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There has been a recent spate of documentaries from the survivors of the 60s, those artists that manage to outlive and outlast many of their colleagues and collaborators, resulting in decades of music making. The latest, Once Were Brothers, draws from Robbie Robertson’s story, a unique narrative where a half-native kid from Toronto became the center of a movement that birthed Americana.
Robertson’s rise from at the age of 15 convincing Ronnie Hawkins to record his songs (and eventually employ him), through his days touring behind Bob Dylan and the eventual formation of The Band, occupy the majority of this well-realized if slightly hagiographic doc. The perspective is clear – this is Robbie’s telling of Robbie’s story – and thus those with whom there were massive disagreements (his bandmates in particular) have their negativity contextualized in a particular way.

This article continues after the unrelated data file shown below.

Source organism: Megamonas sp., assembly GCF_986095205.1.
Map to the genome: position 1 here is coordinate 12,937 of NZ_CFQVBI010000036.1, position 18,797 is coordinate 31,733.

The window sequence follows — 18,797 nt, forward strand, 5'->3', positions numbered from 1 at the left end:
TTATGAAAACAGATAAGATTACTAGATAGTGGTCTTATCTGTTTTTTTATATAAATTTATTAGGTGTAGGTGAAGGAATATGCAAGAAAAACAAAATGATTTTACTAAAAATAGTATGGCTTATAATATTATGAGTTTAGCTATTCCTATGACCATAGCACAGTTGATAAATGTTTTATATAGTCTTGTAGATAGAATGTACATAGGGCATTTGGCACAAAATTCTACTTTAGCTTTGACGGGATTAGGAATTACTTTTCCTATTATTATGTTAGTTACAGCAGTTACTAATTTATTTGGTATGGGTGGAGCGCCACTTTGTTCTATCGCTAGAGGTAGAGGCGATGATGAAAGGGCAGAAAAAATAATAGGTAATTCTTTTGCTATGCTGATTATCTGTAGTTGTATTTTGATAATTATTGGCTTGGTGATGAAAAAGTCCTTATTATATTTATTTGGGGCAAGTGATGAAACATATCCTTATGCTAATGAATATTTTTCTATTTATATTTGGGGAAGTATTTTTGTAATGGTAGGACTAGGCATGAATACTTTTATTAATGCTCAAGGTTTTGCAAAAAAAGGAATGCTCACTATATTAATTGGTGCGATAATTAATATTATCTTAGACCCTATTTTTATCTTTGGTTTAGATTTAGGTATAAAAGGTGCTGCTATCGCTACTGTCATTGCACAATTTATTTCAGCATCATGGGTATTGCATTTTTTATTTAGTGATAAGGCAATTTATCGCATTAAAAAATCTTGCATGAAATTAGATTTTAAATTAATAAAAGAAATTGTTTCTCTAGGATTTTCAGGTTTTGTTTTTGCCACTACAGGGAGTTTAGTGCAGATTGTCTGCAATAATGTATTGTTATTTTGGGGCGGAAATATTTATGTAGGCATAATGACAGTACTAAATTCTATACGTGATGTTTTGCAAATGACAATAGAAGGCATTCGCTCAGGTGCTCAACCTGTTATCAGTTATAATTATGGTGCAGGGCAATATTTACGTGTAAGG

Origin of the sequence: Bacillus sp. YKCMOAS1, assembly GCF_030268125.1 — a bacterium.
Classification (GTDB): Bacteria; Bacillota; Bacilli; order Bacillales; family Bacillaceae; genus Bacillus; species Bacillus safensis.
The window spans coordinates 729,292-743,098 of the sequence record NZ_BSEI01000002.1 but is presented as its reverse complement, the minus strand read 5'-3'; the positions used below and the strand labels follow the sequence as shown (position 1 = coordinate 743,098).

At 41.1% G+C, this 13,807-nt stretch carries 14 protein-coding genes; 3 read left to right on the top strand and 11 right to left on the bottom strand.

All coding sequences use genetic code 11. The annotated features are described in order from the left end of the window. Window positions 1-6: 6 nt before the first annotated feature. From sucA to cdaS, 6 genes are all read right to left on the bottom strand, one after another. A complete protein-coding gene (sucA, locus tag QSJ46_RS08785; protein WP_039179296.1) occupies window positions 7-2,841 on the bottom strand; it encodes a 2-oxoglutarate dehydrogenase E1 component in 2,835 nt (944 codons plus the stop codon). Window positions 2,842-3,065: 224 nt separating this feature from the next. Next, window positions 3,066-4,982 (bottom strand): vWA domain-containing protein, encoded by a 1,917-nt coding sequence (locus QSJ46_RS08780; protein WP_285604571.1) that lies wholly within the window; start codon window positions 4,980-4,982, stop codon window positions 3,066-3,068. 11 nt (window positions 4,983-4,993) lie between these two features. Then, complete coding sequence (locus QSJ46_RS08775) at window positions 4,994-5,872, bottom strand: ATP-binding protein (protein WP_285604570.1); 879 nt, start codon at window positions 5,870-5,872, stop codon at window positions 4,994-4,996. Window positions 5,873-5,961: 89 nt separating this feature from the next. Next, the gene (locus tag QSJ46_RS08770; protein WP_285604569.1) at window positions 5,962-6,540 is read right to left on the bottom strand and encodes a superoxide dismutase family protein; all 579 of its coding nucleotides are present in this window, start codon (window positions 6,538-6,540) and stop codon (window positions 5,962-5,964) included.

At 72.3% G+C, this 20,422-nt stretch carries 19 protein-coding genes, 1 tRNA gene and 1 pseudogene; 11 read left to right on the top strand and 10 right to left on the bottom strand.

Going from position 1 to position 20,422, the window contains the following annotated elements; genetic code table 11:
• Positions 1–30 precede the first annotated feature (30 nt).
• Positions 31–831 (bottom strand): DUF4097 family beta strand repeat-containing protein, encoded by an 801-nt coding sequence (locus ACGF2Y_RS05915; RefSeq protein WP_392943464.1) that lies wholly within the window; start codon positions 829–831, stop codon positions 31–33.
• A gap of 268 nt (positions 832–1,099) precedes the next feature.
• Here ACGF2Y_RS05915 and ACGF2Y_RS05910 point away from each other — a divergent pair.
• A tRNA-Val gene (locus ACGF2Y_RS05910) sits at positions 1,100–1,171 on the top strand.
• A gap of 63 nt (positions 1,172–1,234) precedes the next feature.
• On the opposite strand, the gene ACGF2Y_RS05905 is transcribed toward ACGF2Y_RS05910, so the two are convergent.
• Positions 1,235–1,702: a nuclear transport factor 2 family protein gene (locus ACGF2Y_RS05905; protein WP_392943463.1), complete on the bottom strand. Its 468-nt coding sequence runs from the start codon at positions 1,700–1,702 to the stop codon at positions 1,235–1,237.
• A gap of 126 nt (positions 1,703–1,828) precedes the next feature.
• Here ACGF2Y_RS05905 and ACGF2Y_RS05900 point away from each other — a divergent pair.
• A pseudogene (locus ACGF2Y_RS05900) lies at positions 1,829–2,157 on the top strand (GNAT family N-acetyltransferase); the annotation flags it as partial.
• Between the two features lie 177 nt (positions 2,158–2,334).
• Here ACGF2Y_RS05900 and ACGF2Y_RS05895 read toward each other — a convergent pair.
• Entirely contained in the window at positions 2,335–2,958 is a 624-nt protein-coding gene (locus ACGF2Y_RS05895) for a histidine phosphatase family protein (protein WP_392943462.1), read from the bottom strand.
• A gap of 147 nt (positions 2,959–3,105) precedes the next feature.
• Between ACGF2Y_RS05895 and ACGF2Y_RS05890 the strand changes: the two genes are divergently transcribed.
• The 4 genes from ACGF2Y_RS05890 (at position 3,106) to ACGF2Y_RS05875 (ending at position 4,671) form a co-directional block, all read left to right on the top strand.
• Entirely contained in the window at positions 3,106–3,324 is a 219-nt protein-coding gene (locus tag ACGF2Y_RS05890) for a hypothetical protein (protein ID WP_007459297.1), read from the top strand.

Springsteen - Clapton - Scorsese - Repeat - Stories
Springsteen, Clapton and Scorsese repeat stories they’ve told many times, but their inclusion is no less impactful. Daniel Roher’s film is handsomely shot and well-paced, using a syncopated editing rhythm that easily could have been hokey but somehow manages to work within context. It’s only in contrast to a film from earlier this year, the exceptional David Crosby doc...
(Excerpt) Read more at: /Film
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